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Welcome to the website of
The Lambfold Benefice

A group of five Anglican rural parishes

in the geographical centre of England

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SEPTEMBER 2018

THE RECTOR WRITES


September, and the round of Harvest Thanksgivings is about to begin. Of course this year ‘All has been safely gathered in’ for weeks! Bumbling round the ‘patch’ in the trusty Land Rover over the last month and rounding a corner I have often encountered several magnificent (‘liturgical’) processions of ponderous agricultural machinery on the move, either tractors and trailers carting corn from the fields, carting bales of straw, or the ‘cathedral’ like structure of a combine and its escort on the move between one field and the next. For me there is something quite fascinating about agricultural machinery, (it’s probably the young boy in me that lurks just below the surface), and I don’t mind being stuck behind such things; and anyway in the grand scheme of things their stately and ponderous journey is of far more importance than mine.
However, judging by the impatience and bizarre driving antics of some other drivers when confronted with such things I appear to be in the minority; and I would hazard a wager by the facial expressions of some, that they are not mouthing songs of everlasting praise and thanksgiving for the farmers and their hard work, nor invoking the name of Almighty with positive and thankful hearts!
So here is a challenge. If you get stuck on our travels behind a combine, tractor and trailer, plough, or any other mysteriously shaped implement of cultivation, rather than being in a hurry to get past it as quickly as possible, take it as an opportunity for reflection, thanksgiving and dare I say it praise. Why? Because praising God for all that He gives us should become a matter of habit, we have much to be thankful for; and secondly we as a nation owe a huge debt of gratitude to the farmers who produce our food – often in challenging circumstances. We cannot and must not take national food security as a given. Climate change and population growth mean that it is more and more difficult to produce enough grain for the country’s or the world’s needs. Global markets will sell to the highest bidder regardless of need. Political mismanagement, global enterprise and the vagaries of the weather make an already challenging existence for many farmers more so.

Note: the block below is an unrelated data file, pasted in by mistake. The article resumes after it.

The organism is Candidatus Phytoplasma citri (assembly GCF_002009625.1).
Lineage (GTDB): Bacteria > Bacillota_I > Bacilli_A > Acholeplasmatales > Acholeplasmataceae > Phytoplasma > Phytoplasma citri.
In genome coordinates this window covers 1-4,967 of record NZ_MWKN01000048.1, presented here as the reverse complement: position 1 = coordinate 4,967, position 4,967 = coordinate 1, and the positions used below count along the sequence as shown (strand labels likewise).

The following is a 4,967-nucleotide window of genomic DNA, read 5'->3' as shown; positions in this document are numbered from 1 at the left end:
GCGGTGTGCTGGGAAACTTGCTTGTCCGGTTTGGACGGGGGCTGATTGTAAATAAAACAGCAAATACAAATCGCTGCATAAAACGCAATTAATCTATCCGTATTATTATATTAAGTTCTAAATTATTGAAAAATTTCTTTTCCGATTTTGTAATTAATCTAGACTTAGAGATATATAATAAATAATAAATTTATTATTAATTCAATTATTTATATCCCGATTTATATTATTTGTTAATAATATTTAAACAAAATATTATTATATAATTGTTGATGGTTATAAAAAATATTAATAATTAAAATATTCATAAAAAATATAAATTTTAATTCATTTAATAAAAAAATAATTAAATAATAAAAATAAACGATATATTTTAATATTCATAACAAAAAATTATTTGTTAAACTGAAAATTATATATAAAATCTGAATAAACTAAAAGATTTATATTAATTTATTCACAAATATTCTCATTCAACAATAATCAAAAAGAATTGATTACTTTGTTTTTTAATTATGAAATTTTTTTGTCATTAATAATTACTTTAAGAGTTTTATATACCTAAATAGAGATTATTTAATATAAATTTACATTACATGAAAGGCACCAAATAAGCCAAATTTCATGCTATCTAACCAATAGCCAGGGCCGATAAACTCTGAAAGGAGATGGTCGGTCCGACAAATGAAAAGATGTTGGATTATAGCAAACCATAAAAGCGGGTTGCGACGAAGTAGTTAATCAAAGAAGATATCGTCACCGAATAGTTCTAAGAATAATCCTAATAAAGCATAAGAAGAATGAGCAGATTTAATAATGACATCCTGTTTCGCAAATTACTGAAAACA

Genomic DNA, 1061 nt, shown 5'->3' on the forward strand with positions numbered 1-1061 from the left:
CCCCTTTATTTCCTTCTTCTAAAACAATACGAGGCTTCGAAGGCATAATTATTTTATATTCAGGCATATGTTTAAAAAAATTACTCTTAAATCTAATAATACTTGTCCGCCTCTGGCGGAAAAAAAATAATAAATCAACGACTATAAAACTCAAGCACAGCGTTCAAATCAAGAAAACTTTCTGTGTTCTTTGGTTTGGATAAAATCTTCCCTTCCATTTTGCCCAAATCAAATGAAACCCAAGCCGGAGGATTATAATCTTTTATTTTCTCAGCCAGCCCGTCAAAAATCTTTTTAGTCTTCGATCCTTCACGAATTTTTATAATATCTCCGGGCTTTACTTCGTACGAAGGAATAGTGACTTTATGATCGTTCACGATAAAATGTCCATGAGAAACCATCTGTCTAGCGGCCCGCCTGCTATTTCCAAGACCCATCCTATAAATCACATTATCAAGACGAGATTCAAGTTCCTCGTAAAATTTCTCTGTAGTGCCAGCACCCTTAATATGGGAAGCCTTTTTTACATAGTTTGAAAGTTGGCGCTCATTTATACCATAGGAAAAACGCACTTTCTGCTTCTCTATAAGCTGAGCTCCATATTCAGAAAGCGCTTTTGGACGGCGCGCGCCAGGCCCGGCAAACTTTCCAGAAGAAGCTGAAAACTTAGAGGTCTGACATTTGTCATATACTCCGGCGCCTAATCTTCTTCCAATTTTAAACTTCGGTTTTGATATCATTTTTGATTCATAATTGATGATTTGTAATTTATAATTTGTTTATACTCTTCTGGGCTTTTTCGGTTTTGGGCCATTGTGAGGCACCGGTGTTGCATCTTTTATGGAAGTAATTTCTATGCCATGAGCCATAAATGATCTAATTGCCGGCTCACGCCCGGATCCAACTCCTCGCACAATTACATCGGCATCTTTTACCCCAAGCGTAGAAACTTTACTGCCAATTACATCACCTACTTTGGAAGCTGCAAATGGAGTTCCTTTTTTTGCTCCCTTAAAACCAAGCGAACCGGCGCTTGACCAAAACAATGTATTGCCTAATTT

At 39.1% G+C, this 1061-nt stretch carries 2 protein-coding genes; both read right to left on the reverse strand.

So when you get stuck behind a tractor, take a deep breath, smile and wave at the farmer , and take that ‘small’ delay in your journey of supposedly ‘huge’ importance as an opportunity for your own private thanksgiving for harvest -in the comfort of your car! Give thanks for the work of the farmer and ask for God’s blessing on them, their families and their work.
(Oh, and if like me you enjoy gazing at farm machinery then go to the Blakesley and District Vintage Tractor show on the 1st and 2nd of September- see you there!)
Fr. Tim





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